ORIGINAL (FEB 1, 2023): A family in Michigan got the meal of a lifetime when their six-year-old son ended up ordering $1,000 worth of food from GrubHub.

Saturday night in Chesterfield Township, Michigan just outside of Detroit. Keith Stonehouse was home with their six-year-old son Mason while his wife was out to a movie with friends.

About half an hour before Mason was supposed to go to bed, Stonehouse gave his son his phone to play games on. Instead of playing games, he opened the GrubHub app and went absolutely crazy, ordering anything and everything that sounded good. It was equaling out to $1,000 worth of delivery food.

Stonehouse said he didn't think much of the first car arriving with delivery because his wife owns a bakery, and he assumed it had something to do with a big wedding in town.

Keith Stonehouse
Keith Stonehouse

"I was putting Mason to bed and saw a car pull up and the doorbell rang with the driver dropping off a big bag of stuff," Stonehouse told MLive. "My wife owns 'A Slice of Heaven Cakes' bakery and it was a big wedding weekend, so I thought it was just someone dropping off decorative stuff they used from her. But it was from Leo's Coney Island. I said, 'What the heck?'"

As more and more cars with deliveries kept showing up, Stonehouse began to understand what was really going on. He soon realized there was no way to stop the orders.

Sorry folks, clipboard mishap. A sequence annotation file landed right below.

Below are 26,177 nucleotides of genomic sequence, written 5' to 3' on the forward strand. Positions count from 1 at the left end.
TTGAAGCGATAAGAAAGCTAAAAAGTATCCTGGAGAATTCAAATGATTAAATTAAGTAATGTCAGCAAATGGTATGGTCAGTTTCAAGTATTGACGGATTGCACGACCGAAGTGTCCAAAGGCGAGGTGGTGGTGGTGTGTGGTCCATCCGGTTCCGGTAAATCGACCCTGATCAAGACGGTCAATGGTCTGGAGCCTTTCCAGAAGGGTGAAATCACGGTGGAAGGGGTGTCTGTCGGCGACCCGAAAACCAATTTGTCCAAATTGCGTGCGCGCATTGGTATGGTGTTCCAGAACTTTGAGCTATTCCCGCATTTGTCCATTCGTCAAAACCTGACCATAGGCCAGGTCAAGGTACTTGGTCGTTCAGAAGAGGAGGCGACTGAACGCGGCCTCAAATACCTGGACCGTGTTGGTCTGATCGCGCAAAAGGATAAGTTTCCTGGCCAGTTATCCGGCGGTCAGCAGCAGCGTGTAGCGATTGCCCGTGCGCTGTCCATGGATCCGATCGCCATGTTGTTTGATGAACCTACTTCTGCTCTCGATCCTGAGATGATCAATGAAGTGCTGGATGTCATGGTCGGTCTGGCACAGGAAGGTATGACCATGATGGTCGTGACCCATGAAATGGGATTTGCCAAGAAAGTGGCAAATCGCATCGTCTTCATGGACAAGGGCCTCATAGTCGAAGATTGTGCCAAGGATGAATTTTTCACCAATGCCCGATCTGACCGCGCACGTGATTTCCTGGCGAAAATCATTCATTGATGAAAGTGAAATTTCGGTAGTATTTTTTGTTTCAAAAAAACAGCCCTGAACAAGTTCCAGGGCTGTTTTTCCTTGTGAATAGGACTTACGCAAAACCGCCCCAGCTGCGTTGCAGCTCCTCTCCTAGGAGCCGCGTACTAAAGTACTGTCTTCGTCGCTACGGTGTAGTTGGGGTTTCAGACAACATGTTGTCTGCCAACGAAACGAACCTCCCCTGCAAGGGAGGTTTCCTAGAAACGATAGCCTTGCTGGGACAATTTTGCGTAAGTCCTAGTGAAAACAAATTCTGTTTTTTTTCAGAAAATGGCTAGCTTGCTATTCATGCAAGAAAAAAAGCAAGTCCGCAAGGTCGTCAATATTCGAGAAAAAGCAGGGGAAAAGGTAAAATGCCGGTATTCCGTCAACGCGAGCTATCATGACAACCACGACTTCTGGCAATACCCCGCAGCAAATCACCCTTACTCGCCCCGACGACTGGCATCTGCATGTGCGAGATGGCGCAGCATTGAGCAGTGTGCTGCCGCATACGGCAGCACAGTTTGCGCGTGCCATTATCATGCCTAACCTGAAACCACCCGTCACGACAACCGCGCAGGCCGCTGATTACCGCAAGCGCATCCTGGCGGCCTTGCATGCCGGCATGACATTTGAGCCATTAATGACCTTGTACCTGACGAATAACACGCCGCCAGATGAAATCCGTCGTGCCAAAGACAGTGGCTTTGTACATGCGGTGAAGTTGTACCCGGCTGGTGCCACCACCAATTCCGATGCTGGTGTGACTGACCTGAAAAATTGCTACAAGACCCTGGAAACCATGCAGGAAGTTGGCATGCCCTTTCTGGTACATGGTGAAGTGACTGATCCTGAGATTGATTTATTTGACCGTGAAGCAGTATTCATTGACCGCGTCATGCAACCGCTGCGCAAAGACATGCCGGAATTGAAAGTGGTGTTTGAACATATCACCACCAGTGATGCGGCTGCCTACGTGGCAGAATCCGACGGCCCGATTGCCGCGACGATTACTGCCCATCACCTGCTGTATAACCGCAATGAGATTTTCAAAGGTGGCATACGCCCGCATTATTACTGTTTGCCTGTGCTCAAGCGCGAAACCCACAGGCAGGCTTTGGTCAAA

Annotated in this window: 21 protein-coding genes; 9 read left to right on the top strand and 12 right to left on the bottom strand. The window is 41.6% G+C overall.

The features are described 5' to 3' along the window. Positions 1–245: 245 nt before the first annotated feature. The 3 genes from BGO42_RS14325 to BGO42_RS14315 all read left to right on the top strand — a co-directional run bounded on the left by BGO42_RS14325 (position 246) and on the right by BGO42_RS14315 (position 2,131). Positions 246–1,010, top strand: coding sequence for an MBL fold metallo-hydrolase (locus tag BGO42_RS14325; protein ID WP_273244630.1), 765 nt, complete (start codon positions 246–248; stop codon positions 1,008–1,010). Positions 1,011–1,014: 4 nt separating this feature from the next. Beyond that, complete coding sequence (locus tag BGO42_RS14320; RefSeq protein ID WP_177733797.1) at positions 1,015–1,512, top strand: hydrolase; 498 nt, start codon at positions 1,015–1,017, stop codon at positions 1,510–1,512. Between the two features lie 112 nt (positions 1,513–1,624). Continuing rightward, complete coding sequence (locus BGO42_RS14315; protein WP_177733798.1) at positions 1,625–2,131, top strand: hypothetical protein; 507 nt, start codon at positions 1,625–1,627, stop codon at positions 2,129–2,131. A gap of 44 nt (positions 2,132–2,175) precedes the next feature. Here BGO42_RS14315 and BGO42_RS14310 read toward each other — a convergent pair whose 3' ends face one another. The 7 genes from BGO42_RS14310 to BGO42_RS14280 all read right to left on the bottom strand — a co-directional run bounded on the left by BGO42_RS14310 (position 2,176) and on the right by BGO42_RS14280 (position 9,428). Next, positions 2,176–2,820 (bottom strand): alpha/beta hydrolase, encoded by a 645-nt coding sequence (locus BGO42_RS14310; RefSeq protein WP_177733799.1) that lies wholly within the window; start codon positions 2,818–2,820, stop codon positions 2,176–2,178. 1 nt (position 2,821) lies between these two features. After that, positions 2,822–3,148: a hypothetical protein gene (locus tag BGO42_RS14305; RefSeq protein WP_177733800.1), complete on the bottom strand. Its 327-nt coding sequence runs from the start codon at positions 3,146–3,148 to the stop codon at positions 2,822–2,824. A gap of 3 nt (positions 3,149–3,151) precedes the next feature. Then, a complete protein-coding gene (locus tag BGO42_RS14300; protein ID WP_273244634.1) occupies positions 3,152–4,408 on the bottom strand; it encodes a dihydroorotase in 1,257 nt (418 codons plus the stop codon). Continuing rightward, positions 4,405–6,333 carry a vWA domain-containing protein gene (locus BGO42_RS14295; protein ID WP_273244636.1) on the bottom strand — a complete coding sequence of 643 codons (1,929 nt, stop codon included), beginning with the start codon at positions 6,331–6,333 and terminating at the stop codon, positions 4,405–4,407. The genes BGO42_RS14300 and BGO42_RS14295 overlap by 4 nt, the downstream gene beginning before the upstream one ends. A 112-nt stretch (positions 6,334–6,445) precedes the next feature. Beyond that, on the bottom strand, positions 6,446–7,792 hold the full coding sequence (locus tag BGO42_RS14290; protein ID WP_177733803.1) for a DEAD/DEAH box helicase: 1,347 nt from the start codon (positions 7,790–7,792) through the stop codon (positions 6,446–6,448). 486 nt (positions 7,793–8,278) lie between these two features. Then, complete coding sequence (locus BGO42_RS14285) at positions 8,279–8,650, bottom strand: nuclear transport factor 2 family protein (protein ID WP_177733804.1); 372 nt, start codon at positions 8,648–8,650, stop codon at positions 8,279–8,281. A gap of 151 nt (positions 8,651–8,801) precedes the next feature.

One of the orders was $439 from a pizza place, and was such a large order that it tripped the fraud detection on the credit card linked to Stonehouse's account, but a $183 for shrimp came from the same store.

Other orders included chicken pita sandwiches, chili cheese fries, ice cream, rice, grape leaves, shawarma, salads, the list went on and on.

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There were so many orders, that delivery drivers were waiting for other delivery drivers to leave the driveway so they could pull in.

Stonehouse told us he was scolding Mason for the deliveries, when Mason put his hand up to stop him and asked, "Dad, did the pepperoni pizzas come yet?"

Stonehouse told us he spoke with the COO of GrubHub this morning, who said he's going to look into the story to see if he can help him get some of his money back.

Read more at Newsweek

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